Interview with Iris | My Therapist

Please share your professional experience. I graduated from college about 30 years ago. The beginning of my career I focused on children with learning disorders.

I later transitioned into market research working with clients in Argentina and Latin America. After some time, I started feeling I wasn’t liking it and wanted something more connected to humans and making a difference so I did some internal search work and came back to clinical work. I set up my office and my first client was online so COVID thankfully didn’t surprise me. I am interested in specializing in palliative care. I am very interested in death and everything around the care before death. 

How long has Carolina been your patient? For almost one year now. I started seeing her when Emma was about 2 weeks old on August 31st, 2020. 

What is her diagnosis? I am not a fan of sharing my diagnosis with my patients. There is a lot of stigma around mental health diagnosis and I don’t want my patients to identify with their diagnosis. I use it more so as an internal guide for me and the therapy path. In our field, we refer to these as seasons/episodes that the patient will pass through. Carolina clearly was passing through a time of postpartum depression and anxiety and that is what we are working on. And the whole context of her situation was atypical with a global pandemic going on. Each child awakens different feelings and Carolina was going through a very unique scenario dealing with maternity with COVID going on. A global pandemic influenced her feelings of being scared of sickness and death. All of this impacted her feelings of anxiety. She was feeling very alone and isolated.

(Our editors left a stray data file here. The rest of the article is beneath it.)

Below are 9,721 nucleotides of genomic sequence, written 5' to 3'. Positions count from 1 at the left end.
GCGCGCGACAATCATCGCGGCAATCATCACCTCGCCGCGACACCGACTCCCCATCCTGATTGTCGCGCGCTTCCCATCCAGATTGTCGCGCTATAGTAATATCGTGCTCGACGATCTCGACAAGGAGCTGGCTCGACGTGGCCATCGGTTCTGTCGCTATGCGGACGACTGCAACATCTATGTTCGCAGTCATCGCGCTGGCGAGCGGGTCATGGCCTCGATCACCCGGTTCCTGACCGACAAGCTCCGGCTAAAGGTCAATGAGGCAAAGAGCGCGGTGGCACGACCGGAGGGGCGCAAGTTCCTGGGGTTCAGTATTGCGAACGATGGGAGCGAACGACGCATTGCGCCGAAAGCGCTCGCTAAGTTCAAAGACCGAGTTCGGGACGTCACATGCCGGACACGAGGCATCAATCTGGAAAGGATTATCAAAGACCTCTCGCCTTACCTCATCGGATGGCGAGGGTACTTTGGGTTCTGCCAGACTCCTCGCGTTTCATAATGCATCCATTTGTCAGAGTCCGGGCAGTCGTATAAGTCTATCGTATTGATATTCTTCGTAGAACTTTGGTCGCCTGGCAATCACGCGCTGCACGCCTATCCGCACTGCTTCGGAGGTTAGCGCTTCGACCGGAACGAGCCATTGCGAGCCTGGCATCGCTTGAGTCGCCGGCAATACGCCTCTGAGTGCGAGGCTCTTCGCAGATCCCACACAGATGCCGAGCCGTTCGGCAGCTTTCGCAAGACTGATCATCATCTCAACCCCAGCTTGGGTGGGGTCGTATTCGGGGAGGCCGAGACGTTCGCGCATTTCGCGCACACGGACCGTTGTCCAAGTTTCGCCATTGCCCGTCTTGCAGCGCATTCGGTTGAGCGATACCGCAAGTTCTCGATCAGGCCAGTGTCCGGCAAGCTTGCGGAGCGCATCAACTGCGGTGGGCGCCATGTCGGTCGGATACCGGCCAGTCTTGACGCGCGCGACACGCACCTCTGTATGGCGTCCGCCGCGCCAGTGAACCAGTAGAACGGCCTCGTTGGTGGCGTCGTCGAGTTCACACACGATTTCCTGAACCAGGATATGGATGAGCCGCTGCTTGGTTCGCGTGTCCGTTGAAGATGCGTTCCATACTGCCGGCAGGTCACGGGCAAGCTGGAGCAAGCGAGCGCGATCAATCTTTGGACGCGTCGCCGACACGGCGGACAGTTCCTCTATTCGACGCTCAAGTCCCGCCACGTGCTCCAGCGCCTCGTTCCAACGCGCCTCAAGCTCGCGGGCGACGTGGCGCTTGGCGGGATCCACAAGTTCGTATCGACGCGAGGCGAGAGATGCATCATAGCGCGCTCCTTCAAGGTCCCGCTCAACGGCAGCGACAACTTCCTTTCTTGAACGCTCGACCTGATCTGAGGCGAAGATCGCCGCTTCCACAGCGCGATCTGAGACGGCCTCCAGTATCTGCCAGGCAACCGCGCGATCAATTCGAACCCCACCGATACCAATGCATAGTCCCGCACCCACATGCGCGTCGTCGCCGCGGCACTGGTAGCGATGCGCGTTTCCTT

What types of clients do you see? I am open to working with all types of clients except for psychopaths and people with eating disorders. I am not specialized in the latter and prefer not working with the former. It’s a personal choice and a challenge I prefer not to deal with. 

What is your experience with postpartum? I cannot say it’s my specialty. It’s a vital crisis situation and is a transition period for all mothers. It is a time in life where a child brings a lot of different needs to the table and it is a forced transition, not an optional one and one that comes with many additional responsibilities and pressures. You can prepare all you want but nothing will make you ready for it. You will act as best as you can. I like accompanying the Mom through this transition to find the connection with themselves while finding the resources she has to best deal with maternity. Resources can include their own mother, their relationship, friends or other resources. I also often work with the feelings of guilt that are ever present for mothers as well as the tiredness and exhaustion feelings, which are normal. 

How and when should mothers reach out for help? As soon as she feels disconnected from herself or whenever there is anxiety that one feels they can’t deal with on their own. It is better to seek for help sooner than later. 

Who do you recommend they reach out to? The professionals who they feel a closer relationship with. For most women, that would be their OBGYN that accompanied their pregnancy, or the child’s pediatrician, or some people may have a psychotherapist as a contact. 

What resources do you recommend? Every city should have free numbers or hospital options to recur to. I am in Buenos Aires and here there are free hospitals. 

Anything else you would like to share? For the soon-to-be moms I recommend seeking for meditation, yoga, or other practices that help connect with yourself beyond the courses and books out there. 

Carolina is still Carolina that has lived in many countries, speaks many languages and has had different adventures and stories. Children don’t change Carolina into just a mother. Carolina has many different hats beyond motherhood. Maternity gives one more expression of self and is not the only sense of self. Having a child does not fulfill a woman. It is a very important role in life but is not the only one. It is very demanding especially when they are as young as Carolina’s both children but you have to continue finding and connecting with yourself. Maternity is a tsunami… of diapers, milk and crying. It is also a tsunami of happiness. To be able to have support from your husband, mother or therapist is a relief.

Photo by SHVETS production on Pexels.com

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